A baby carrier is one of the best tools for supporting a breastfeeding relationship. While there are many benefits to using a carrier, evidence shows that by using a baby carrier, you are likely to breastfeed your baby for a longer period of time. Here are three reasons why wearing baby increases breastfeeding duration:
The closeness created by baby in a carrier is the primary reason why breastfeeding duration is increased. More frequent latching and feeding sends messages to make more milk, and the body responds accordingly. Breastfeeding on demand and when baby cues, rather than a set schedule, also lends itself to keeping a robust supply, and in turn that supports the length of the breastfeeding relationship. You are more likely to feed baby before they get over-hungry as well, creating an overall more peaceful routine for everyone.
After birth, baby is placed skin to skin, also known as Kangaroo Care. Evidence shows this is beneficial to both premature and full-term healthy babies, not just physically, but emotionally and socially. Oxytocin is released, creating those important feelings of bonding and a sense of calm, not just for baby, but for the birthing person as well. When it comes to breastfeeding, oxytocin plays an important role, as it’s what drives your let down reflex. Kangaroo Care is often seen as being just after birth, but it continues to have a benefit beyond that, and carrying is the natural next step. A carrier is one of the best ways to make touch and interaction, also important for baby’s brain, a regular part of your day to day routine. Your touch reminds baby you are there, creates trust, and that secure and healthy attachment will benefit them the rest of their lives. The desire to kiss your baby even serves a purpose, to sample the germs on your baby’s head, and create the perfect antibodies in your milk to fight those pathogens.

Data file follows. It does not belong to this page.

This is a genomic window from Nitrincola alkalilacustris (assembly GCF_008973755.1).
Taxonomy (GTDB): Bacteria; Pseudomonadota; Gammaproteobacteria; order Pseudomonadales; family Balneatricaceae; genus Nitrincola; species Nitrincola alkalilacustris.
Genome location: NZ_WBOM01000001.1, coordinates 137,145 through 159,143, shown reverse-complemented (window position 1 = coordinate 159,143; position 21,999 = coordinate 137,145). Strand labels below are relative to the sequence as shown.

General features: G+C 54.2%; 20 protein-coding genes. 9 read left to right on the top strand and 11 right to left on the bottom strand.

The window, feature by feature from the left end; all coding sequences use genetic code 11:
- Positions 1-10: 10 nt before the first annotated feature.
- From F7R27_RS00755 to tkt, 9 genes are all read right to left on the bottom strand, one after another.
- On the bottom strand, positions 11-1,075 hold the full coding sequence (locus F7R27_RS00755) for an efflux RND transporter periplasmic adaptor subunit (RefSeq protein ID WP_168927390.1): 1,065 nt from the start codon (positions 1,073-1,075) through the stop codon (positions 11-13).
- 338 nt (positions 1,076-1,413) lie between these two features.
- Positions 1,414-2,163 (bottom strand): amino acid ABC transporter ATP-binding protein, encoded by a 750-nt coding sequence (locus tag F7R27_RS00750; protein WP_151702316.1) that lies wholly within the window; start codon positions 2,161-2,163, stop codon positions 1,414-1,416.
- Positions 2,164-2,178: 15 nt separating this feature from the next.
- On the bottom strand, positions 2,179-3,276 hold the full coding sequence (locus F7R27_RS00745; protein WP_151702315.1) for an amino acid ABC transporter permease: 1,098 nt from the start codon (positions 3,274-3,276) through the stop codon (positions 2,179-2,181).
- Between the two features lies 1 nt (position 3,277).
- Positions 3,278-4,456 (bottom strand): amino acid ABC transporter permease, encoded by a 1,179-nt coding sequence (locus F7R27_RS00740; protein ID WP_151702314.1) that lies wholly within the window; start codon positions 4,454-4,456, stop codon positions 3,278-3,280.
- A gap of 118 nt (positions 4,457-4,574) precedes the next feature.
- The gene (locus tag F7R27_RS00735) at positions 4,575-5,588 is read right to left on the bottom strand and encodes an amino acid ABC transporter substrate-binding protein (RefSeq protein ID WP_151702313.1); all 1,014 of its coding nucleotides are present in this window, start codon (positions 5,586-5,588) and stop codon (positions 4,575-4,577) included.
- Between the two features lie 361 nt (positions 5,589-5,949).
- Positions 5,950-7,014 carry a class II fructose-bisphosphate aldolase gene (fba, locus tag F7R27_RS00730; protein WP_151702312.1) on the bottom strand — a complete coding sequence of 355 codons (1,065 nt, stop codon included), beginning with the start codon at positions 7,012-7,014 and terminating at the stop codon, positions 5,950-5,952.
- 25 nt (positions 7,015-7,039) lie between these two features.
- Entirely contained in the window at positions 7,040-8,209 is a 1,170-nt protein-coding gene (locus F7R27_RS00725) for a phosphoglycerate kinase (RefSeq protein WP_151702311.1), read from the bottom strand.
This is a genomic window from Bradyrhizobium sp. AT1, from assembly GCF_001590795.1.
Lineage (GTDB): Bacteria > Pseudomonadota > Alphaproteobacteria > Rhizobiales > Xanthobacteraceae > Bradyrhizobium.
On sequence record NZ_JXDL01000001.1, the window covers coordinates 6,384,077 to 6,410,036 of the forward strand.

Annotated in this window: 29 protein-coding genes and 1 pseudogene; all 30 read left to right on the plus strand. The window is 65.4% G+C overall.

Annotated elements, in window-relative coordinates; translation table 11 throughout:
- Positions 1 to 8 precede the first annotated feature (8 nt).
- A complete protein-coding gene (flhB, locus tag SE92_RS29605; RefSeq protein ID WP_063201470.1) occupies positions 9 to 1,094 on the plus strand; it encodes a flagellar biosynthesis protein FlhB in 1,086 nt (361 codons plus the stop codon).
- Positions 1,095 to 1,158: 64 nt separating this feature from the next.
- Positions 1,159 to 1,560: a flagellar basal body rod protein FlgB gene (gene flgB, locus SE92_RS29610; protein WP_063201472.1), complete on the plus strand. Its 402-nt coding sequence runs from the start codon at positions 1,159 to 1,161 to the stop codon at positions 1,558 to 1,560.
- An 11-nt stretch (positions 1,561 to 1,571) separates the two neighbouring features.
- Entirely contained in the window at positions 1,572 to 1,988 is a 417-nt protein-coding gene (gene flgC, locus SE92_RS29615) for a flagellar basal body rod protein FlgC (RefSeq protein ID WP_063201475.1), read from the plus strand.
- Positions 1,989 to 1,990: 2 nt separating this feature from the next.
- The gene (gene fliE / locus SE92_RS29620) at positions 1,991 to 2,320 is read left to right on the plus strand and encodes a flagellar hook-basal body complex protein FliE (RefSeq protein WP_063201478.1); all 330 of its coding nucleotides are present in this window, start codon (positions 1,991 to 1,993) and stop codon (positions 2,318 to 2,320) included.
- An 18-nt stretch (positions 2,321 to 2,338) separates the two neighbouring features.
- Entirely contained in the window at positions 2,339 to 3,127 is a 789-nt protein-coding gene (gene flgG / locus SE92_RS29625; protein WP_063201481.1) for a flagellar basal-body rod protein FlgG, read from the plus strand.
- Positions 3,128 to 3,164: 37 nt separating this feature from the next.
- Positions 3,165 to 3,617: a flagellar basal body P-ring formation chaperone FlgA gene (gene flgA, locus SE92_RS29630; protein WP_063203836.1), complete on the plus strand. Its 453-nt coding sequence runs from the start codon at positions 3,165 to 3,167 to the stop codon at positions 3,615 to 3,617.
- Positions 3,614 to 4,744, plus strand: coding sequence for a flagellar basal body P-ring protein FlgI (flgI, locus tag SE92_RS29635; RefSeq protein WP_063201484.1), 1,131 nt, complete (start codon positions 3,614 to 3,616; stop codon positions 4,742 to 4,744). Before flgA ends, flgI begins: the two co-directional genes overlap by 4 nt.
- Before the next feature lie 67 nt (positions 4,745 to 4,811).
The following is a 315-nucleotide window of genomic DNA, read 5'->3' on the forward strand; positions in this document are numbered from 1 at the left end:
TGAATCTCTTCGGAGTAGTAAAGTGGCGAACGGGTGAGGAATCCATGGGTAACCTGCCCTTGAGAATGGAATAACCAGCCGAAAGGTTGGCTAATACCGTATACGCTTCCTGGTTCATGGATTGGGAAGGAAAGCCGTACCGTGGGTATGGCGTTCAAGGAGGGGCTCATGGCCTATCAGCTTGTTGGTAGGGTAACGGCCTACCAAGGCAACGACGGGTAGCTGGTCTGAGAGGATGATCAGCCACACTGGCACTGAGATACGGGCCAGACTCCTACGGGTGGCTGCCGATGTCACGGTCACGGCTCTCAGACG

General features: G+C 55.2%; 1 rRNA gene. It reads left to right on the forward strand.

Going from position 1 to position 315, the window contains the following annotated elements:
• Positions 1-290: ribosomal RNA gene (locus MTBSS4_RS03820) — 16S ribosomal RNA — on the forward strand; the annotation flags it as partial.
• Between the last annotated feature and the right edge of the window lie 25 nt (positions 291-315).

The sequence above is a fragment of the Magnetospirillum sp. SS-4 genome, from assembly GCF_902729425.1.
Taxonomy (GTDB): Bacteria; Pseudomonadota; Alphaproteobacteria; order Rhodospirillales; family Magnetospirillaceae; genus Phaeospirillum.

Keeping your baby close means smelling your baby, a large influence on our ability to bond. While even scientists don’t understand completely how complex this exchange is, we do know that smelling a baby, particularly a newborn, activates reward-related parts of the brain in women. Even if they’ve never given birth. Babies also know the smell of their mother and their milk specifically, another clue along with their small stomach size, that keeping them close and feeding frequently is what we are designed to do.
Pisacane A, Continisio P, Filosa C, Tagliamonte V, Continisio GI. Use of baby carriers to increase breastfeeding duration among term infants: the effects of an educational intervention in Italy. Acta Paediatr Oslo Nor 1992.
Bergman NJ. Neonatal stomach volume and physiology suggest feeding at 1-h intervals. Acta Paediatr Oslo Nor 1992.
Johan N. Lundström, Annegret Mathe, Benoist Schaal, Johannes Frasnelli, Katharina Nitzsche, Johannes Gerber and Thomas Hummel. Maternal status regulates cortical responses to the body odor of newborns. Front. Psychol., 05 September 2013.
Alison B. Wismer Fries, Toni E. Ziegler, Joseph R. Kurian, Steve Jacoris, and Seth D. Pollak. Early experience in humans is associated with changes in neuropeptides critical for regulating social behavior. PNAS November 22, 2005.
Laura is a multifaceted educator for parents from pregnancy & beyond. With ten years of experience teaching, Laura has become a trusted source of knowledge allowing her to speak or write confidently in a variety of babywearing & postpartum related subjects.
She currently resides in Los Angeles with her husband Dave & four children. She loves coffee & Disney days & is passionate about helping parents become more confident through her nonprofit, BabywearingLA
Laura Brown - Babywearing Consultant, Full Spectrum Doula, Lactation Educator, Kangaroo Care Certified & Child Passenger Safety Technician